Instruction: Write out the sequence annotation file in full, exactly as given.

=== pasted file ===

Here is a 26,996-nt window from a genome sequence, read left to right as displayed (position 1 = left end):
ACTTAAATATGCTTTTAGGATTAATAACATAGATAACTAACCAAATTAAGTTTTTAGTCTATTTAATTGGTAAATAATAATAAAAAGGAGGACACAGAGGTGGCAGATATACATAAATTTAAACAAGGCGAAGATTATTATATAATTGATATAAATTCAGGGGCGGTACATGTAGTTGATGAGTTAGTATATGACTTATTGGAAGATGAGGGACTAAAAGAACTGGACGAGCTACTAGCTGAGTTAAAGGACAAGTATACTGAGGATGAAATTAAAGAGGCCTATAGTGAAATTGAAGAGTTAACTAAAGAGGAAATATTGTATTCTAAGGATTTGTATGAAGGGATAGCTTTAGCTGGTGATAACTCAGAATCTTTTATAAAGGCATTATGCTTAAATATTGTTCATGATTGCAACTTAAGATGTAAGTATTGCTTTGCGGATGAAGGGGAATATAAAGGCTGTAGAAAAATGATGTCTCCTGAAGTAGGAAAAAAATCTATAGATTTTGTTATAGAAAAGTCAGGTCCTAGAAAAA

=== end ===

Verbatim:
Here is a 26,996-nt window from a genome sequence, read left to right as displayed (position 1 = left end):
ACTTAAATATGCTTTTAGGATTAATAACATAGATAACTAACCAAATTAAGTTTTTAGTCTATTTAATTGGTAAATAATAATAAAAAGGAGGACACAGAGGTGGCAGATATACATAAATTTAAACAAGGCGAAGATTATTATATAATTGATATAAATTCAGGGGCGGTACATGTAGTTGATGAGTTAGTATATGACTTATTGGAAGATGAGGGACTAAAAGAACTGGACGAGCTACTAGCTGAGTTAAAGGACAAGTATACTGAGGATGAAATTAAAGAGGCCTATAGTGAAATTGAAGAGTTAACTAAAGAGGAAATATTGTATTCTAAGGATTTGTATGAAGGGATAGCTTTAGCTGGTGATAACTCAGAATCTTTTATAAAGGCATTATGCTTAAATATTGTTCATGATTGCAACTTAAGATGTAAGTATTGCTTTGCGGATGAAGGGGAATATAAAGGCTGTAGAAAAATGATGTCTCCTGAAGTAGGAAAAAAATCTATAGATTTTGTTATAGAAAAGTCAGGTCCTAGAAAAA